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Can I freeze tofu????

post #1 of 26
Thread Starter 
I just used half cake and I don't want to eat it the rest until next week.



Can I freeze it and use it in a couple of weeks????



Thanks



Carla
post #2 of 26
Thread Starter 
I just used half cake and I don't want to eat it the rest until next week.



Can I freeze it and use it in a couple of weeks????



Thanks



Carla
post #3 of 26
Yes.



But be aware that freezing will change the texture. This is not a bad thing-- many people intentionally freeze their tofu for the purpose of changing the texture. It becomes more chewy, and many people consider it "meatier." It also becomes more porous and soaks up marinades beautifully.
post #4 of 26
Quote:
Originally Posted by CarlaVeg View Post

I just used half cake and I don't want to eat it the rest until next week.



Can I freeze it and use it in a couple of weeks????



Thanks



Carla

Yes. But expect the texture to change. It will become more firm once it's thawed.
post #5 of 26
...Interesting.



It will keep in the fridge for a week as long as you keep it submerged in water. ...It will keep even longer if you change the water with some frequency.
post #6 of 26
A lot of people (myself included) like the change in texture. I say experiment with it and see what you think.
post #7 of 26
i eat a 90% of my tofu after i freeze it. it's less like eating hot jello then (as a friend noted). you could also bake it, i hear it will stay in the fridge a bit that way too.
post #8 of 26
Thread Starter 
GREAT. I'm going to freeze it right now...

but I don't have to freeze it with water right??? I just going to put the rest in a sanwdich bag. I hope that works.

Thank you all for your quick responses... you are THE BESTEST!!!!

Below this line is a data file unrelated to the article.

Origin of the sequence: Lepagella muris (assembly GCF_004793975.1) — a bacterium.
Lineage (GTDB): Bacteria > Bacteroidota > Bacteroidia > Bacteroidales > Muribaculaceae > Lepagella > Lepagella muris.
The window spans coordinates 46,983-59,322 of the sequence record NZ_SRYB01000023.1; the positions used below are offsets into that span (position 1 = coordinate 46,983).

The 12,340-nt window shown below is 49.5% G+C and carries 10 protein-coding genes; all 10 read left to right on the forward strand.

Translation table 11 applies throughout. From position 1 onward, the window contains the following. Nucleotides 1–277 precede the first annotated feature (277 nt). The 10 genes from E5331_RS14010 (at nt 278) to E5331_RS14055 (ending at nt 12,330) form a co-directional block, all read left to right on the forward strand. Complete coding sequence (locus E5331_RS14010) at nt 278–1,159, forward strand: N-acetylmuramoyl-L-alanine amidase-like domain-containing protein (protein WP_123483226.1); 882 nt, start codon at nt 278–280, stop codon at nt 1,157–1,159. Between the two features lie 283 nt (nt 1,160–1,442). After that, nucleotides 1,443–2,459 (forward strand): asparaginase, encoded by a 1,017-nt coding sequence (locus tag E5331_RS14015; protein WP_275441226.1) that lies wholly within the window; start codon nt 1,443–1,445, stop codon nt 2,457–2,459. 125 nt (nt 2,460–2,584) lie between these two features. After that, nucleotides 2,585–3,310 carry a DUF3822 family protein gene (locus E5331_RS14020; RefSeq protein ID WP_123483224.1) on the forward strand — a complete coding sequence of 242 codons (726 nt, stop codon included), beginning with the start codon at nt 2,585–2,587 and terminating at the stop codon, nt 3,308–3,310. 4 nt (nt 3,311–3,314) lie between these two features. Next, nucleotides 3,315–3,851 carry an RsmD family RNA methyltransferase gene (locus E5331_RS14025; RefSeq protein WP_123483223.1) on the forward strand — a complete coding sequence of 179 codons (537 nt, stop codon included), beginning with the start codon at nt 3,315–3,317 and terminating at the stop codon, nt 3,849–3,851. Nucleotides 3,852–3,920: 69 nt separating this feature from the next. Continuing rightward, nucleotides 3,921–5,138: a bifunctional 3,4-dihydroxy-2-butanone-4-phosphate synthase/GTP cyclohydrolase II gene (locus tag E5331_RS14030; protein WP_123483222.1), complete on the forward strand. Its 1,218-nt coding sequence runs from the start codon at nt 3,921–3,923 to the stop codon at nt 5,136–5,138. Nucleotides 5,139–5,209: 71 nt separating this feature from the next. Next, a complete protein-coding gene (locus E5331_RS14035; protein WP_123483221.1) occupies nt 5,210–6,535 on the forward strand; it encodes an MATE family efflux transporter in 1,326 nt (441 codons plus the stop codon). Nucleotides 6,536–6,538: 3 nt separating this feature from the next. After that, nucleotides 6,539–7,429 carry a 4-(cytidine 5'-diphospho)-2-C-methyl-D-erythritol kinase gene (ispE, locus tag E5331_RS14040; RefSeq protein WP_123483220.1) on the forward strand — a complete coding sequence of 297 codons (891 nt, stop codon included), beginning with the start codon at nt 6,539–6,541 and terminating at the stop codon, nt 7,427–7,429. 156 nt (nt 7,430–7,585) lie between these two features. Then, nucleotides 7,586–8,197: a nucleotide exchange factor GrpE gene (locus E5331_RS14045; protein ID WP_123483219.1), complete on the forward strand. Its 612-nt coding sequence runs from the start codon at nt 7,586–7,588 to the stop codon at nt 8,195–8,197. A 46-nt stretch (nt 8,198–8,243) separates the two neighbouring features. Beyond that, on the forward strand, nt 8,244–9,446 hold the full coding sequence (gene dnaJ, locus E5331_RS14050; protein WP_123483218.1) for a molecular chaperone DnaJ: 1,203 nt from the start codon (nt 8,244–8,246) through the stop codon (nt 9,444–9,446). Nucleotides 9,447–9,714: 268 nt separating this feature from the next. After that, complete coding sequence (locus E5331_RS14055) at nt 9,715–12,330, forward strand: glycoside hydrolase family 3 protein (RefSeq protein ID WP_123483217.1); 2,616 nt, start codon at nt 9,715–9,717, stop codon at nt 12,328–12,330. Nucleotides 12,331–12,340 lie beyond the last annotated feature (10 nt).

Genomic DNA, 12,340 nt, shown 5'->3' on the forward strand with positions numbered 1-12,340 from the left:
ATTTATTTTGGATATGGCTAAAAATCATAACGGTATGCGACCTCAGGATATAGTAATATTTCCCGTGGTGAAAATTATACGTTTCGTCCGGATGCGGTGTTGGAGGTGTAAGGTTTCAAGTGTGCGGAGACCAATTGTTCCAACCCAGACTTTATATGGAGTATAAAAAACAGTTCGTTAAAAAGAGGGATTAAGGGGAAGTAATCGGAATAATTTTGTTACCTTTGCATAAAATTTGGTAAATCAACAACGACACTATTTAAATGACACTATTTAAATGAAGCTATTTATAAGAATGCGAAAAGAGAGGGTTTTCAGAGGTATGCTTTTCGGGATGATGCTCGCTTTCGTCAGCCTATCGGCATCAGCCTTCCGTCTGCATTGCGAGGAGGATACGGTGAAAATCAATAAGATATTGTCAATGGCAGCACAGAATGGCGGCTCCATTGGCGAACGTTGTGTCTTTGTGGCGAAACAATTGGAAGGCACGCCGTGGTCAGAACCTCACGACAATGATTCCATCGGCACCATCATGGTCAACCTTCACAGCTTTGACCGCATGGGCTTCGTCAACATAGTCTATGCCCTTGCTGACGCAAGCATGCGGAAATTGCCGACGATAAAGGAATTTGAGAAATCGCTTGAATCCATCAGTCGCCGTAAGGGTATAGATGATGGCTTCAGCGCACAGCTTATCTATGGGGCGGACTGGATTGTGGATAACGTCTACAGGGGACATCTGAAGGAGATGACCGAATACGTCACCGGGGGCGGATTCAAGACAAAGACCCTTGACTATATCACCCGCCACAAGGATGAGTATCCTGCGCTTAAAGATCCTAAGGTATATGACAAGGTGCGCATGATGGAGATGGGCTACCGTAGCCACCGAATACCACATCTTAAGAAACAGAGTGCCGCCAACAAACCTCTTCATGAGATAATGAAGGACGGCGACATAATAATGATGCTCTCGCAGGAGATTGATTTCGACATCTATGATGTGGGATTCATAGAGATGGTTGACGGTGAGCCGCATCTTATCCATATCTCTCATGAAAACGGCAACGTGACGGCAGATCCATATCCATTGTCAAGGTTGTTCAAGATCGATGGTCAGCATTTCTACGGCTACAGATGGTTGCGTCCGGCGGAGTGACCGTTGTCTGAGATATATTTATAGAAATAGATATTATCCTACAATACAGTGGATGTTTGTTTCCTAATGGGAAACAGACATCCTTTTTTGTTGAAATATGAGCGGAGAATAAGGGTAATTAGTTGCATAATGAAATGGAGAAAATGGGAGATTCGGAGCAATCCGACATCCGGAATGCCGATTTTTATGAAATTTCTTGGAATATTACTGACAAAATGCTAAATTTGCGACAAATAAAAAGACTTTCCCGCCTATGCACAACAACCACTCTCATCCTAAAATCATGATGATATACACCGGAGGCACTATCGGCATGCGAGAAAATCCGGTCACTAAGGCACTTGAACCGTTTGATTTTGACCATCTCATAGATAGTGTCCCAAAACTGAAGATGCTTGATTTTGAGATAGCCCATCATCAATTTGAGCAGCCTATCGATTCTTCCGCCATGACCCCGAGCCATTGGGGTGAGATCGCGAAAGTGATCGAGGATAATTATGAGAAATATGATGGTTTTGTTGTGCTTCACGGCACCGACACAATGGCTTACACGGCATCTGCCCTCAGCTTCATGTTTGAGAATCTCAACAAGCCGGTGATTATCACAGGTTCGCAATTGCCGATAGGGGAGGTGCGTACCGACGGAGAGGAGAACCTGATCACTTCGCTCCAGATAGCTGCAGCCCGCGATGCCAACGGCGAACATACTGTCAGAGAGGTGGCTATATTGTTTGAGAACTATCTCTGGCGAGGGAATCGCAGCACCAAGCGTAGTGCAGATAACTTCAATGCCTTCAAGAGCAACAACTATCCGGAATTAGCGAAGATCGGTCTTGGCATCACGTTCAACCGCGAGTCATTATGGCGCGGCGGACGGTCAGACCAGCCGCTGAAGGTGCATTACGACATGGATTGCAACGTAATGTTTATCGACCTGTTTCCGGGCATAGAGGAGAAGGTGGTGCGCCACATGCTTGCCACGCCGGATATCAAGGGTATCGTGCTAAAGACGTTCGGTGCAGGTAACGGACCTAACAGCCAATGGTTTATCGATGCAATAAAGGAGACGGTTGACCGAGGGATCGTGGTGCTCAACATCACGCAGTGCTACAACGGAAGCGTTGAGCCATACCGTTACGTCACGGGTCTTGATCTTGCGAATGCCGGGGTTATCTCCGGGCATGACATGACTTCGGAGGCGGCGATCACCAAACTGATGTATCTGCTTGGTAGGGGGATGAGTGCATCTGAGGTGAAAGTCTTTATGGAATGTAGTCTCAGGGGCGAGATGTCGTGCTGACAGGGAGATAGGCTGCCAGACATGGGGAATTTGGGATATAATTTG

post #9 of 26
Quote:
Originally Posted by CarlaVeg View Post

GREAT. I'm going to freeze it right now...

but I don't have to freeze it with water right??? I just going to put the rest in a sanwdich bag. I hope that works.

Thank you all for your quick responses... you are THE BESTEST!!!!



I find its best frozen if you drain and press it prior to freezing it... then press it again after it thaws. If you freeze it in water it takes like, 6 yrs to thaw.
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post #10 of 26
the frozen tofu is somewat like ... bread, lotsa wholes, ya know
post #11 of 26
Tofu tip:



I thought it would be a great idea to cube the drained and pressed tofu before freezing. It didn't work out that well, because the tofu exudes more water as it freezes (leaving all those sponge-like holes behind), and it wound up frozen into a large icy mass which was a royal pain to thaw and chip apart. Just freeze the block, then thaw, then cube!
post #12 of 26
There is a way to cube then freeze tofu. Press it, cut it into cubes, then put some wax paper on a baking sheet (with a lip) or in a baking pan. Arrange the tofu cubes so they don't touch each other, then put the pan in the freezer. Once the cubes are rock-hard, they won't stick to each other anymore and you can move them to a zip-top bag. I do this with the tofu I add to tomato sauce and it works wonderfully.
post #13 of 26
Quote:
Originally Posted by Morna View Post

There is a way to cube then freeze tofu. Press it, cut it into cubes, then put some wax paper on a baking sheet (with a lip) or in a baking pan. Arrange the tofu cubes so they don't touch each other, then put the pan in the freezer. Once the cubes are rock-hard, they won't stick to each other anymore and you can move them to a zip-top bag. I do this with the tofu I add to tomato sauce and it works wonderfully.

The funny part is, that's exactly what I did, and I thought I froze them individually long enough-- they seemed pretty hard-- but after I put them together in a bag, they were still congealed into an icy mass when I took them out a few weeks later-- and I don't have a big frost problem in my freezer.
post #14 of 26
Quote:
Originally Posted by baypuppy View Post

i eat a 90% of my tofu after i freeze it. it's less like eating hot jello then (as a friend noted). you could also bake it, i hear it will stay in the fridge a bit that way too.



Thats the texture I hate described perfectly. Hot Jello! BLECH!
post #15 of 26
Thawed frozen tofu soaks up more marinades also like it was said above its very porous. At least if you dont like it its only half a block